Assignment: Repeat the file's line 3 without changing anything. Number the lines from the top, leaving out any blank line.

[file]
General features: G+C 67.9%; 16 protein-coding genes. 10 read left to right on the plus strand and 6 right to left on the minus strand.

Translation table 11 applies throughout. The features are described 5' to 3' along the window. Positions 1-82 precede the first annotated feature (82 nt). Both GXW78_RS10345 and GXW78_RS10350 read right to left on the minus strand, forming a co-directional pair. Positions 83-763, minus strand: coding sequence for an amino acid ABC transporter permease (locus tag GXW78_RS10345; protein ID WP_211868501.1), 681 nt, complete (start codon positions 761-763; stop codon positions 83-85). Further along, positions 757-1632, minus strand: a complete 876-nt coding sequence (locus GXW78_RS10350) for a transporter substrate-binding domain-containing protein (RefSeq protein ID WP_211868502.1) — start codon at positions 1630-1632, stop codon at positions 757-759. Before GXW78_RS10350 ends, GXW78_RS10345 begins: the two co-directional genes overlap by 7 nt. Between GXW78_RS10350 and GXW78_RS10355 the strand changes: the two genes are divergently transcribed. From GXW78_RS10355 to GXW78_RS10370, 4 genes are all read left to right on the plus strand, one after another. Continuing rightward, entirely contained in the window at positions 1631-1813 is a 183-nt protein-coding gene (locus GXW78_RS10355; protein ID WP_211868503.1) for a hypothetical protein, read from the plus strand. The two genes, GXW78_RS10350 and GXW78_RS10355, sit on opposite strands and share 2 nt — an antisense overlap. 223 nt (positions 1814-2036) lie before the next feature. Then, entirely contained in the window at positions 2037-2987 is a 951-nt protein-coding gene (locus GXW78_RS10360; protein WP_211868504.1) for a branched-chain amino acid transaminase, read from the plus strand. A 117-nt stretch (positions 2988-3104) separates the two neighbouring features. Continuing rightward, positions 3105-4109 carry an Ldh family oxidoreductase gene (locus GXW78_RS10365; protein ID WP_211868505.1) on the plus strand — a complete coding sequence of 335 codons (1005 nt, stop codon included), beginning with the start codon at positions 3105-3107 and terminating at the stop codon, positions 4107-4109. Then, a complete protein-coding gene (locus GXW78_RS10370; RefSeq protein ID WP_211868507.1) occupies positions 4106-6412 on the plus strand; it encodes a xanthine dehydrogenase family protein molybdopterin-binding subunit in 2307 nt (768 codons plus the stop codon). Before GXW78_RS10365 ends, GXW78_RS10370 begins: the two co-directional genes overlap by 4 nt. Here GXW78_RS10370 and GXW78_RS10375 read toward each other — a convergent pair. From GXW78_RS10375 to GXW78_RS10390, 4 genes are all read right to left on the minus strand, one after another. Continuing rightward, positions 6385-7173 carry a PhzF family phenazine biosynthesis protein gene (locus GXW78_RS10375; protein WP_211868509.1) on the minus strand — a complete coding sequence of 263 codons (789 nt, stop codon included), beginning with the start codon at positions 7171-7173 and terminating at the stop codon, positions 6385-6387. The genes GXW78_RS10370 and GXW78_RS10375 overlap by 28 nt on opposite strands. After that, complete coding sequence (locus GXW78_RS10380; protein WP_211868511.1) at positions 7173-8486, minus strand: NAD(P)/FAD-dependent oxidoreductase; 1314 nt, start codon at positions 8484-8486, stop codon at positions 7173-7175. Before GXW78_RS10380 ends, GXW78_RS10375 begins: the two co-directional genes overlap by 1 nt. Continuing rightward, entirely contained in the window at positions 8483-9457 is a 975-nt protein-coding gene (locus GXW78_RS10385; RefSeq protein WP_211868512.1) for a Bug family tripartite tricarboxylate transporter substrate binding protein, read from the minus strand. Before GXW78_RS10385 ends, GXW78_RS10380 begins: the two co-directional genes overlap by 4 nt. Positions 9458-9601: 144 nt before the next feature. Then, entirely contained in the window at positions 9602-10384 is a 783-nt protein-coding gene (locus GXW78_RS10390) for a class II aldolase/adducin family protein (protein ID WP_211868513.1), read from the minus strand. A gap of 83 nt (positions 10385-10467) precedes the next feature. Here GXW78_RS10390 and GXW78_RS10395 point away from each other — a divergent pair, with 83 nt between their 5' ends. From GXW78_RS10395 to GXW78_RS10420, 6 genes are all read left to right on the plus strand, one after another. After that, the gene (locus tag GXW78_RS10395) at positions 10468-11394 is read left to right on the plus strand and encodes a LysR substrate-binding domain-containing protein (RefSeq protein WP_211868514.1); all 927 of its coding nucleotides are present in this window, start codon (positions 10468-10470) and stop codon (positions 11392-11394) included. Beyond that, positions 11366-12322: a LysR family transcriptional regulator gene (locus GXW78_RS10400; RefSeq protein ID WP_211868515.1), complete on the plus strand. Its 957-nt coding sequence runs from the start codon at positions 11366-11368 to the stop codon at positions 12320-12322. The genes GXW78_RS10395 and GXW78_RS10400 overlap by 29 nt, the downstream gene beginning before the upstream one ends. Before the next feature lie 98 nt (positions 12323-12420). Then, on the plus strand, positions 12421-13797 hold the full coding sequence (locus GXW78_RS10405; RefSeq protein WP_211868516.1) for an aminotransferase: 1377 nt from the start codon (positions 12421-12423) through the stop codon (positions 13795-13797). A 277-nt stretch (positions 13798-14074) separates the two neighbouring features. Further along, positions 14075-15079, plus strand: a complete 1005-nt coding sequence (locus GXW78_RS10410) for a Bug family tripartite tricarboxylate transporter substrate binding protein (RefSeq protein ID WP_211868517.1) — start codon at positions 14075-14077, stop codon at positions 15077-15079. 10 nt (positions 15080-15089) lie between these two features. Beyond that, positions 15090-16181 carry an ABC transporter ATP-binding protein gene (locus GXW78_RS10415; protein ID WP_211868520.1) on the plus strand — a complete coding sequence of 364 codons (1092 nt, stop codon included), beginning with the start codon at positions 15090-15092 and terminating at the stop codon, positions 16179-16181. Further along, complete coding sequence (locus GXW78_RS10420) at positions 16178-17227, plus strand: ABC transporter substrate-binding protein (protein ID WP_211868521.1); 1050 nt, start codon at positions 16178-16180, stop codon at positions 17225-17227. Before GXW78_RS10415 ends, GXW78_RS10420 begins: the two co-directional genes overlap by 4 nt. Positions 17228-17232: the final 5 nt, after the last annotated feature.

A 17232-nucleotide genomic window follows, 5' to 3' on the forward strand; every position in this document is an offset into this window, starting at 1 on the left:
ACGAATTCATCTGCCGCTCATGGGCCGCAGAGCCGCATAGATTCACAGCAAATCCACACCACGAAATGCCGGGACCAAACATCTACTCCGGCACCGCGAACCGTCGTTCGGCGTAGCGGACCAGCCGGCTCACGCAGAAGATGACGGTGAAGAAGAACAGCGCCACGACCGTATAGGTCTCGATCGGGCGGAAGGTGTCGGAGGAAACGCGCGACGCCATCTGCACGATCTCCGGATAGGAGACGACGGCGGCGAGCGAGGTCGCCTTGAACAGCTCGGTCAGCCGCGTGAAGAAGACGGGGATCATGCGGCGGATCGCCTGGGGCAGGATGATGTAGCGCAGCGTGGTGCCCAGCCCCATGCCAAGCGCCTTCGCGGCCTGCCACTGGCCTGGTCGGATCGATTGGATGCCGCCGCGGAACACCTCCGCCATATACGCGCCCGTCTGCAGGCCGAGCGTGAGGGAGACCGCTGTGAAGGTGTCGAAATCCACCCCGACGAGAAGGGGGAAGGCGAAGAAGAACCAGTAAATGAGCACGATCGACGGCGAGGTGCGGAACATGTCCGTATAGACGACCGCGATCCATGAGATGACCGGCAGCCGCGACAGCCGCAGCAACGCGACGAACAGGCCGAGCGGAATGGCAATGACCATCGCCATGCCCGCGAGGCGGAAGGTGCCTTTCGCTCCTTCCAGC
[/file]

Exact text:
A 17232-nucleotide genomic window follows, 5' to 3' on the forward strand; every position in this document is an offset into this window, starting at 1 on the left: